North Coast Rep leads with two potential keepers this winter: Glorious! The True Story of Florence Jenkins: The Worst Singer in the World, by Peter Quilter (and directed by San Diego icon Rosina Reynolds, who probably will be playing the lead), and Jacqueline Goldfinger's world premiere adaptation of Little Women. Ibsen's Ghosts and The Voice of the Prairie, a drama about early radio pioneers, complete the spring.

Ms. Reynolds will be busy these next couple of months, as she is also directing The Marriage Bed, a new play that Diversionary Theatre is presenting in February. Diversionary is also doing Stephen Karam's Off-Broadway hit, Speech and Debate, as well as a 1998 musical titled Moscow, about three gay men who, uncertain whether they are alive or dead, put on a production of Chekhov's The Three Sisters. Diversionary will share its facility with ion Theatre for its production of David Rabe's Hurlyburly, and ion will also be presenting Back of the Throat and Elliot, A Soldier's Fugue at NTC/Liberty Station in March, and the world premiere of Galilee at the 10th Avenue Theatre in May.

ion is also taking over the Compass Theatre, located in Hillcrest. Producer Dale Morris is throwing in the towel after "farewell" productions of The House of Yes and The Fever. The 50-seat space is a difficult one in which to produce, but ion's directors made a go of it with staged readings of Greek tragedies several years ago. The company will produce events outside of its regular season at the space for the foreseeable future.

Cygnet Theatre stages August Wilson's The Piano Lesson and Stephen Sondheim's Sweeney Todd this spring, while Moxie, the company that took over Cygnet's former space in Rolando, will produce Lisa Loomer's Expecting Isabel and a new play festival under the title Fighting Words. We will have a semi-"Sondheim spring" underway with the Lyric Opera doing A Little Night Music at its theatre in North Park. The Lyric's season has featured English-language productions this year; they'll also be performing The Pirates of Penzance.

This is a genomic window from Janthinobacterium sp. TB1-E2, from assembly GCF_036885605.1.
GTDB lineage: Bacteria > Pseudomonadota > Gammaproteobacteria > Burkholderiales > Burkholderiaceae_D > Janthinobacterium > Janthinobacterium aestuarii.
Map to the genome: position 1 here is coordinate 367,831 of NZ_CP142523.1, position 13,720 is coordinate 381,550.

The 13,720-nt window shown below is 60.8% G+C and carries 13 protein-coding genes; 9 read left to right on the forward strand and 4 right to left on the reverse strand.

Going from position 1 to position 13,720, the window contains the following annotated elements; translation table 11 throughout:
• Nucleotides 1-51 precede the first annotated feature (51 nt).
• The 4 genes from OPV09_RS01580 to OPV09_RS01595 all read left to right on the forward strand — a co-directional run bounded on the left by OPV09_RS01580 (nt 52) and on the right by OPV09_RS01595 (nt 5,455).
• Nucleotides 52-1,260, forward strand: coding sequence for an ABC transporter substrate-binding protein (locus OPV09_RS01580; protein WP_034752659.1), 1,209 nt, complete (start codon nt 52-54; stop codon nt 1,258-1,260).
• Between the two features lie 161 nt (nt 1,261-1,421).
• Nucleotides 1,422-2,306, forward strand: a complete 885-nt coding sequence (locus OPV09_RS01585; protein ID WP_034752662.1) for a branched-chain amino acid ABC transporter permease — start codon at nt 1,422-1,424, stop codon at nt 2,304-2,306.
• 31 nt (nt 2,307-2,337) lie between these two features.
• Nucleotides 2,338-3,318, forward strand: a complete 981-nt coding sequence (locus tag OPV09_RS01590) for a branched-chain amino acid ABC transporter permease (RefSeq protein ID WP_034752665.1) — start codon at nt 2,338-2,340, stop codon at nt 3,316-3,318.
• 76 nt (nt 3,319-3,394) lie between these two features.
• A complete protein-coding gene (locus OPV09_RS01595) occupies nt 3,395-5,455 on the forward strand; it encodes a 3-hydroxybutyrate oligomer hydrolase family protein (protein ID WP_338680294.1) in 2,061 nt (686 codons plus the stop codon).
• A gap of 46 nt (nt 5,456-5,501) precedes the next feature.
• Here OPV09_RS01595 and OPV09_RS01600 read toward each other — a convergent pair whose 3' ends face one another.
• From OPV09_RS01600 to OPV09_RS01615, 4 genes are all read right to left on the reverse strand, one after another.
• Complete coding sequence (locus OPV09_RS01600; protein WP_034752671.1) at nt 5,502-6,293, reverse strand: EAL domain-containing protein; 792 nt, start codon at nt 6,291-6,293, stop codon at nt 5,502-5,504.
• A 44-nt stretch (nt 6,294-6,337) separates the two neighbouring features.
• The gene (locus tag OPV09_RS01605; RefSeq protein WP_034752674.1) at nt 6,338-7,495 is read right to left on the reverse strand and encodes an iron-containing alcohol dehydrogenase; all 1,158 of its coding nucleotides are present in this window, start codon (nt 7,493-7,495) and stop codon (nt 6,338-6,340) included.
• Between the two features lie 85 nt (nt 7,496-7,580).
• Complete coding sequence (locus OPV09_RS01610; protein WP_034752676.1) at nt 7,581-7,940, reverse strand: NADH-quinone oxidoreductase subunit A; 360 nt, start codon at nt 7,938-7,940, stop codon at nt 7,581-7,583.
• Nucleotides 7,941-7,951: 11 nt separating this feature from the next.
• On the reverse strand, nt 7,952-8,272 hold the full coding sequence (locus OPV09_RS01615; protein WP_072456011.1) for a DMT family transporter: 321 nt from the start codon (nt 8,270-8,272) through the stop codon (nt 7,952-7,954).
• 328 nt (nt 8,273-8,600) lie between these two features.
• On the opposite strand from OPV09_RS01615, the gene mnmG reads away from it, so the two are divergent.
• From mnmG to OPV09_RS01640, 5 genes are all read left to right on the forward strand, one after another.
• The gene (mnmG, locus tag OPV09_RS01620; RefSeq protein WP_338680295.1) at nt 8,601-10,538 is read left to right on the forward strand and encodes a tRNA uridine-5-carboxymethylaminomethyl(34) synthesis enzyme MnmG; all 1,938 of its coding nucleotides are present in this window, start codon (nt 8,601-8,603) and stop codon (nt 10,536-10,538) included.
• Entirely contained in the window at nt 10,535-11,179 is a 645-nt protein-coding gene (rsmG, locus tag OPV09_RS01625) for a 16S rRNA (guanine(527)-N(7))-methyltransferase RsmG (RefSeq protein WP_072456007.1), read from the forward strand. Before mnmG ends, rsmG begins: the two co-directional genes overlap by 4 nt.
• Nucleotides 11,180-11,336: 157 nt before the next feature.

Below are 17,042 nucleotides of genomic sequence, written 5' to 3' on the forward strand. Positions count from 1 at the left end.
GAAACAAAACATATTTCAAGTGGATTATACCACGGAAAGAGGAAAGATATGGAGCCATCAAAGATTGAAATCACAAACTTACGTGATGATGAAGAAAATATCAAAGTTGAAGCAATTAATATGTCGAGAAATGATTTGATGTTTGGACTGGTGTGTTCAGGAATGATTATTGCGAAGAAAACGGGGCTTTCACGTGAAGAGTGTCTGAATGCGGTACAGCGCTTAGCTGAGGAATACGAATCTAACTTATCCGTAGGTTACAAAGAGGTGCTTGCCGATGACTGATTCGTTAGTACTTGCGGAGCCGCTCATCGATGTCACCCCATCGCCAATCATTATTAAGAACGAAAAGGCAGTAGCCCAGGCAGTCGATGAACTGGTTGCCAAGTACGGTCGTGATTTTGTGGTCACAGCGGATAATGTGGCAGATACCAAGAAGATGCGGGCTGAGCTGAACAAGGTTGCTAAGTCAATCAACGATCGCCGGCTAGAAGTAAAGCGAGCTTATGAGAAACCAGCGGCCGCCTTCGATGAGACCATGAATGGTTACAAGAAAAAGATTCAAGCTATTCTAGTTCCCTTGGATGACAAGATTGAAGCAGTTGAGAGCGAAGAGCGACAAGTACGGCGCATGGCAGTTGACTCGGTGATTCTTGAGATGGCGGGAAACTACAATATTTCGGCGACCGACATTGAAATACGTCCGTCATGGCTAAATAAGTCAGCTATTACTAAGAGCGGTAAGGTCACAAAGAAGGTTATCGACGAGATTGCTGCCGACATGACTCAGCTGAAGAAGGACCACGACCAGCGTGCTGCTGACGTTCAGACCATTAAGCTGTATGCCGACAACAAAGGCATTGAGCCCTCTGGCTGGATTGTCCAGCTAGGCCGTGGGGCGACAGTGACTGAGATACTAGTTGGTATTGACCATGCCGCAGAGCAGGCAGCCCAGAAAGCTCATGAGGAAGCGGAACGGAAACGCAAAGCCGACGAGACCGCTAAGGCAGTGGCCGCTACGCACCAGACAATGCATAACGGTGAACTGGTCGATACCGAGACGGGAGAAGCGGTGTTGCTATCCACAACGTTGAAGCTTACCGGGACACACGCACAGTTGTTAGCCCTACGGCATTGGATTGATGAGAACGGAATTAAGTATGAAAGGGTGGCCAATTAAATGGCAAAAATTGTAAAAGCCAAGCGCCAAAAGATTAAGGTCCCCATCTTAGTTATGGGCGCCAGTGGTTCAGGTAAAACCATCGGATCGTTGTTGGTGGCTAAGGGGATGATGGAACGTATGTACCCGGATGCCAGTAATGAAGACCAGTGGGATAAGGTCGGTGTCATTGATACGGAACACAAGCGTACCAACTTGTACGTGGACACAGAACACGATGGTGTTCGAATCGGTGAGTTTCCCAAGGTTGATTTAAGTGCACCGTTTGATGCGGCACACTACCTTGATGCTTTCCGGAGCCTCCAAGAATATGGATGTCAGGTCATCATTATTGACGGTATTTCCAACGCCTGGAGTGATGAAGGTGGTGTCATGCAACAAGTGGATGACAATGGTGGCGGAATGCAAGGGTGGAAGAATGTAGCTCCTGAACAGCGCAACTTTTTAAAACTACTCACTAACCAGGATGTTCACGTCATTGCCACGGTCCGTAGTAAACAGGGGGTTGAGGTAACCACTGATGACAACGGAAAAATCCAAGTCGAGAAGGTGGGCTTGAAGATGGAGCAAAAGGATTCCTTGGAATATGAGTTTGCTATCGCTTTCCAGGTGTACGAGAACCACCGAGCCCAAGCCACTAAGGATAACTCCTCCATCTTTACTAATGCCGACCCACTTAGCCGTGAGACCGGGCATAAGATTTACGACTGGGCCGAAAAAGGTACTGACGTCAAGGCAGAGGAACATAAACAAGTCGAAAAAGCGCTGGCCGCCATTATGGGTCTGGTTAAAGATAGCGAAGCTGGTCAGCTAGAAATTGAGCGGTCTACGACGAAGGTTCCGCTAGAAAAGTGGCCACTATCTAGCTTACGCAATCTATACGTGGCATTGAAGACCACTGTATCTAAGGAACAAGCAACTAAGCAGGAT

Up in North County, Carlsbad's New Village Arts takes on The Man Who, based on Oliver Sacks' case studies of neurologically impaired individuals, along with Wendy Wasserstein's The Heidi Chronicles and Tennessee Williams' Summer and Smoke. In Vista, Moonlight Stage does Swingtime Canteen followed by Ring Around the Moon at the Avo, while the Broadway Vista Theatre has a production of the new Neil Sedaka musical, Breaking Up is Hard to Do, in the offing. Over at the Welk Resorts, there is a new policy of doing more shows for shorter runs and not all musicals, as had previously been the case. The theatre leads with Cathy Rigby and Michael Learned in Steel Magnolias, and its spring season includes the musical Footloose. In Poway, the performing arts center is bringing in tours of Ed Asner portraying Franklin Delano Roosevelt, the Kennedy Center's Theatre for Young Audiences, the Missoula Children's Theatre, and Robert Dubac's The Second Coming.

Finally, Broadway San Diego will present return engagements of Riverdance and Jesus Christ Superstar in January, along with the tour hit Legally Blonde The Musical during Easter week and Cirque Dreams Illumination, which will play the 1300-seat Balboa Theatre in April.

So, the Old Globe may have the lion's share of the press coverage for the upcoming months, but San Diego theatre continues to be both vibrant and interesting.

See the current season schedule for the San Diego area.

- Bill Eadie